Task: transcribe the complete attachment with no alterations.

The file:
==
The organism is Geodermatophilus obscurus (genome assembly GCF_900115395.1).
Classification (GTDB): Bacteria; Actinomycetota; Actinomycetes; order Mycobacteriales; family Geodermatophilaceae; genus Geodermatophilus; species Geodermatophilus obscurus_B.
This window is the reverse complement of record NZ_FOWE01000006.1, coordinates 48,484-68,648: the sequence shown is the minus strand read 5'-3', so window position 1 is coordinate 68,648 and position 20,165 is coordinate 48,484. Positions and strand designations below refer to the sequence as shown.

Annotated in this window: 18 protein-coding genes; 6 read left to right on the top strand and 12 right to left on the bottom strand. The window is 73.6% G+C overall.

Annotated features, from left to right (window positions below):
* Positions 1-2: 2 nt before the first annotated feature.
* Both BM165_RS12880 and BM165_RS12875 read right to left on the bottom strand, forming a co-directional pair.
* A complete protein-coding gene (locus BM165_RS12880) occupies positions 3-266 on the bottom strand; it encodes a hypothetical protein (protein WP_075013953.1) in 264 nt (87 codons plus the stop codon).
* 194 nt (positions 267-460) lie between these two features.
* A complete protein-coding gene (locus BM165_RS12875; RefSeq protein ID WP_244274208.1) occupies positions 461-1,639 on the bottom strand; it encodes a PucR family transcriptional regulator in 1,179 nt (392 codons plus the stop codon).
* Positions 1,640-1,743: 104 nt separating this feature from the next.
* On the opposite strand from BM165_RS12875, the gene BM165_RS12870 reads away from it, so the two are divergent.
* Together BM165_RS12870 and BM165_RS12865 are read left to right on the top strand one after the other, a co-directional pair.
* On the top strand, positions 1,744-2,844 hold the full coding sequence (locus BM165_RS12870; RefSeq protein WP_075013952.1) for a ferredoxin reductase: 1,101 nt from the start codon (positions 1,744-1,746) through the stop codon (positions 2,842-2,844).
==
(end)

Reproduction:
The organism is Geodermatophilus obscurus (genome assembly GCF_900115395.1).
Classification (GTDB): Bacteria; Actinomycetota; Actinomycetes; order Mycobacteriales; family Geodermatophilaceae; genus Geodermatophilus; species Geodermatophilus obscurus_B.
This window is the reverse complement of record NZ_FOWE01000006.1, coordinates 48,484-68,648: the sequence shown is the minus strand read 5'-3', so window position 1 is coordinate 68,648 and position 20,165 is coordinate 48,484. Positions and strand designations below refer to the sequence as shown.

Annotated in this window: 18 protein-coding genes; 6 read left to right on the top strand and 12 right to left on the bottom strand. The window is 73.6% G+C overall.

Annotated features, from left to right (window positions below):
* Positions 1-2: 2 nt before the first annotated feature.
* Both BM165_RS12880 and BM165_RS12875 read right to left on the bottom strand, forming a co-directional pair.
* A complete protein-coding gene (locus BM165_RS12880) occupies positions 3-266 on the bottom strand; it encodes a hypothetical protein (protein WP_075013953.1) in 264 nt (87 codons plus the stop codon).
* 194 nt (positions 267-460) lie between these two features.
* A complete protein-coding gene (locus BM165_RS12875; RefSeq protein ID WP_244274208.1) occupies positions 461-1,639 on the bottom strand; it encodes a PucR family transcriptional regulator in 1,179 nt (392 codons plus the stop codon).
* Positions 1,640-1,743: 104 nt separating this feature from the next.
* On the opposite strand from BM165_RS12875, the gene BM165_RS12870 reads away from it, so the two are divergent.
* Together BM165_RS12870 and BM165_RS12865 are read left to right on the top strand one after the other, a co-directional pair.
* On the top strand, positions 1,744-2,844 hold the full coding sequence (locus BM165_RS12870; RefSeq protein WP_075013952.1) for a ferredoxin reductase: 1,101 nt from the start codon (positions 1,744-1,746) through the stop codon (positions 2,842-2,844).